Originally published on Sept. 10By Shayla Reaves

MINNEAPOLIS (WCCO) — Twenty years ago, the terror attacks of Sept. 11, 2001, affected Minnesotans in profound and various ways. To capture that impact, WCCO-TV invited a group of strangers to come together and speak about how they personally experienced the aftermath firsthand. Some of them shared their stories publicly for the very first time.

The individuals include a military commander, a medical examiner, a flight attendant, a firefighter, an educator, and a mental health professional. They were all brought together recently in the Twin Cities to reflect what happened to them two decades ago and how it still impacts their lives.

“I don’t think anyone was prepared that day for the task that was at hand,” said Brooklyn Park Fire Chief T. John Cunningham.

In 2001, Cunningham was a student and volunteer firefighter in Connecticut. He traveled to New York City to search for survivors at the World Trade Center.

“New York is always husting and bustling, you can hardly hear yourself think, and I just vividly remember the silence,” he said. “There wasn’t hardly anything [the scene] resembled other than these pieces of towering skyscrapers that were now reduced to rubble in front of me. And I knew in that rubble there were people, and we had to do whatever we could.”

Watch the extended interview below:

Dr. Andrew Baker is the Hennepin County Medical Examiner, but 20 years ago he was with the Air Force and called to identify the victims killed when American Airlines Flight 77 crashed into the Pentagon. Although he and his team were able to bring some closure to 184 families, Baker says he’s still troubled that they weren’t able to identify five individuals.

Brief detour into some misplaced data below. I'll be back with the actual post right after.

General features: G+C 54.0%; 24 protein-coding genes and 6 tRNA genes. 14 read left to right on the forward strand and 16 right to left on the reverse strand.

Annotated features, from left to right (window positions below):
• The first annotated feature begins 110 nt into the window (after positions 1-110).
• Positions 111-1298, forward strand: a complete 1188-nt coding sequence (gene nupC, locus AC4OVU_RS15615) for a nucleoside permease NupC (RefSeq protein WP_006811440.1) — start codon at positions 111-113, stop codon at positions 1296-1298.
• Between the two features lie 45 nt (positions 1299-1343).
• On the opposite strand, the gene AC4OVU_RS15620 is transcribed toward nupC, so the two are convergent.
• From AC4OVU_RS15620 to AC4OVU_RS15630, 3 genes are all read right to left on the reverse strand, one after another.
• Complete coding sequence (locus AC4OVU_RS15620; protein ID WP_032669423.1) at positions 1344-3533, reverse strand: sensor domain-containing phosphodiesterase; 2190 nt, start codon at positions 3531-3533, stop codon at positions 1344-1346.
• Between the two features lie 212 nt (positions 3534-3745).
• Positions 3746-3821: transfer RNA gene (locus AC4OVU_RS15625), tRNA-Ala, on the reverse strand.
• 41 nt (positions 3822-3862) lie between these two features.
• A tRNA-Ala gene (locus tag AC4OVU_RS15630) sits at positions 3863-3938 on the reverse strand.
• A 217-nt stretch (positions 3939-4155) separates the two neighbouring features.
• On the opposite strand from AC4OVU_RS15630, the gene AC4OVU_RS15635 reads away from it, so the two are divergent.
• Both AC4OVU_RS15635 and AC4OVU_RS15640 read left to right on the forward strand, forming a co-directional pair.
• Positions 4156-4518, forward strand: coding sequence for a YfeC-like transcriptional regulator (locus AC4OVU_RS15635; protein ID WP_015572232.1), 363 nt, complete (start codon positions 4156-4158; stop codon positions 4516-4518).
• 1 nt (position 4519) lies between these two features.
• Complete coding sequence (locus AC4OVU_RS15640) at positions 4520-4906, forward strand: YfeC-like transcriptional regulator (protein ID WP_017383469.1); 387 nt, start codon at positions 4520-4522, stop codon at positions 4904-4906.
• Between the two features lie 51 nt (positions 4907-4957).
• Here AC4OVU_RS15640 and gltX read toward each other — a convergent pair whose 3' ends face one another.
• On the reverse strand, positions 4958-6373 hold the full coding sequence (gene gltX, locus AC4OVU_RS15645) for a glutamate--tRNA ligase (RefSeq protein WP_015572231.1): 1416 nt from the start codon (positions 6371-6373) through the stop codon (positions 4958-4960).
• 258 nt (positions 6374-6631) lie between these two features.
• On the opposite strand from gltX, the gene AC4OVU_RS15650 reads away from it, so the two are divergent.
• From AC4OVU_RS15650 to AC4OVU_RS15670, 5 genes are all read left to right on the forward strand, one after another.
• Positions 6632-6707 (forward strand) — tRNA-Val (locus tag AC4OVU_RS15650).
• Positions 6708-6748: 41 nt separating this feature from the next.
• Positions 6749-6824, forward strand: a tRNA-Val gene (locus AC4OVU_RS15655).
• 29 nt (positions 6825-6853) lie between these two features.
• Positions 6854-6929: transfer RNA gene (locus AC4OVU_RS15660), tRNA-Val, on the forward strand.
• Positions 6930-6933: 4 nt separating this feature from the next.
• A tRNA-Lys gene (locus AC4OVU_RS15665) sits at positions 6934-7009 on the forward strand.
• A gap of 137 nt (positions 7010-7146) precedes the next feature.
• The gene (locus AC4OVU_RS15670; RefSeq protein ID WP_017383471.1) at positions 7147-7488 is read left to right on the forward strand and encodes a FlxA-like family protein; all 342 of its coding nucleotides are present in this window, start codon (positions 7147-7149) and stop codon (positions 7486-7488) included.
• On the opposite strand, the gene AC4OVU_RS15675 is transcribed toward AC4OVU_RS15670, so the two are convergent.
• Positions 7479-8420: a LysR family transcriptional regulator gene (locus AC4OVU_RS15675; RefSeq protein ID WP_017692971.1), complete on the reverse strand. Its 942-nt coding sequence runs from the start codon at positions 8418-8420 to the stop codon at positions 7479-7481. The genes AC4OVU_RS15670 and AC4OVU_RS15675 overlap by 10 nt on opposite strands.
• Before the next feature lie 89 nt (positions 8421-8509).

“I know one of those individuals was the 3-year-old onboard Flight 77,” Baker said.

A father himself, Baker still feels the weight of that works these many years later. “Of the eight children that were killed on 9/11, five of them were onboard Flight 77. At some point, all five of their remains must have passed through my hands during the operation, and I think about those five kids every single day. They would be in their 20s or early 30s now.”

Retired Brig. Gen. Tim Cossalter served as commander of the 148th Fighter Wing based in Duluth. Within hours of an overnight training session, his unit received orders.

“The president’s airplane was heading towards the Midwest, so we launched two airlines to intercept that airplane. Fortunately, a couple other airplanes got to him before we did and took him to Washington.”

Retired flight attendant Kassie Rients was on a plane and scheduled to leave Minneapolis at 9:30 a.m. on Sept. 11, 2001. That’s when she heard the news.

“We gathered our things, got off the plane, got into the gate area, and it was chaotic,” she said. “Everything said, canceled, canceled, canceled. All the TVs were turned off.”

Dr. Stanley Brown, a longtime Twin Cities educator, is originally from Harlem. He was working in downtown Minneapolis when the planes struck the Twin Towers.

“It was a few hours if not days that I could not get in touch with family and friends,” he said.

For some of the individuals WCCO spoke with, it took a long time to process the impact of their experience on 9/11.

“It took many years before I could talk about it at all,” Baker, the medical examiner, said.

Likewise, Cunningham, the fire chief, said the emotional toll of the experience took him several years to understand.

Dr. Joshua Zimmerman, a psychiatrist with HealthPartners, was part of the conversation. When asked what people should take away from it, he said: “Be kind to people, don’t judge people for what they’re doing or how they’re acting, and don’t be afraid to ask people how they’re doing and really listen.”

Shayla Reaves